ABSTRACT

First Published in 2002. Amongst a time of rapid and radical social change, New Accents is a positive response to change, with each volume seeking to encourage rather than resist the process of change, to stretch rather than reinforce boundaries that currently define literature and its academic study. All the essays collected here deal in their different ways with 'popular fictions', but they were all, also, first published in the journal Literature and History. In that sense, then, they are quite literally 'essays in literature and history'.

chapter 1|15 pages

Introduction

ByHumm Peter, Paul Stigant, Peter Widdowson

chapter 2|13 pages

Literature and the Grub Street myth

ByKathy Macdermott

chapter 3|19 pages

Beggars and thieves: The Beggar's Opera as crime drama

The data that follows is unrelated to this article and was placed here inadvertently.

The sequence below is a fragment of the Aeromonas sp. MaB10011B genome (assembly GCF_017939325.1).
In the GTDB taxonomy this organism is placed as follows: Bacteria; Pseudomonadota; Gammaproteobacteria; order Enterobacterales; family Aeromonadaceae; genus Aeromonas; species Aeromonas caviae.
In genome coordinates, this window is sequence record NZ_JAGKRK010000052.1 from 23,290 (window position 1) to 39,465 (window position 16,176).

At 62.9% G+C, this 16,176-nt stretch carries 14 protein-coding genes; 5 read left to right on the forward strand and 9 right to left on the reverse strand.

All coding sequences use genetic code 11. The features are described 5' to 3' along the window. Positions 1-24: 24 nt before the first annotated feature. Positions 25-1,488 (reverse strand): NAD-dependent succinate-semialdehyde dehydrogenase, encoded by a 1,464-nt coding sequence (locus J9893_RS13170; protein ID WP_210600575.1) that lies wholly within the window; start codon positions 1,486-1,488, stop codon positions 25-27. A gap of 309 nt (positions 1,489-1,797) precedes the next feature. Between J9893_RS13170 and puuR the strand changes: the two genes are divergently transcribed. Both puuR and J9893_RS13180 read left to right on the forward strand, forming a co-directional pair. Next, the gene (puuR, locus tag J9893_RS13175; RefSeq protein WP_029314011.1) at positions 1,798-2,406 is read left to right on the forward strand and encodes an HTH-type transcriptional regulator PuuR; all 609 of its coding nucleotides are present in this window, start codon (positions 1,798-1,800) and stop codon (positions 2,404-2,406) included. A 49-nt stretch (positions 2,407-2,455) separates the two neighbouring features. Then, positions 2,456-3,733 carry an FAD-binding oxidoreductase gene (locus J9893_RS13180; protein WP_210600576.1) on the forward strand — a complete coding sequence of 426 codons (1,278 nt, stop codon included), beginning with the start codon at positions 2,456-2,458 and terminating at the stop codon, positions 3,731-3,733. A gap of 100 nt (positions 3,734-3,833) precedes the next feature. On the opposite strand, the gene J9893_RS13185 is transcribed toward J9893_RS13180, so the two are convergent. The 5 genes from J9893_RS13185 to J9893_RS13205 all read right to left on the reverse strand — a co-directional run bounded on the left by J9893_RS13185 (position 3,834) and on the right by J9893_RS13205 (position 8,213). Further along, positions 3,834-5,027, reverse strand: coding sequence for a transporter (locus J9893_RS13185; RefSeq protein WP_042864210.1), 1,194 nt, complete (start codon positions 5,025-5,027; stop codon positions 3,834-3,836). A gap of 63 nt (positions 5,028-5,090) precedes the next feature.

ByMichael Denning

chapter 4|20 pages

The moment of Pickwick, or the production of a commodity text

ByNorman Feltes

chapter 5|26 pages

History and ‘literary value’: Adam Bede and Salem Chapel

ByBrooker Peter, Paul Stigant, Peter Widdowson

chapter 7|16 pages

Fictional suburbia

ByKate Flint

chapter 8|24 pages

Philip Gibbs and the newsreel novel

ByStuart Laing

chapter 10|23 pages

Agincourt 1944: readings in the Shakespeare myth

ByGraham Holderness

chapter 11|26 pages

Production and reproduction: the case of Frankenstein

ByPaul O'Flinn

chapter 12|15 pages

Re-imagining the fairy tales: Angela Carter's bloody chambers

ByPatricia Duncker

chapter 13|29 pages

Marxism and popular fiction

ByTony Bennett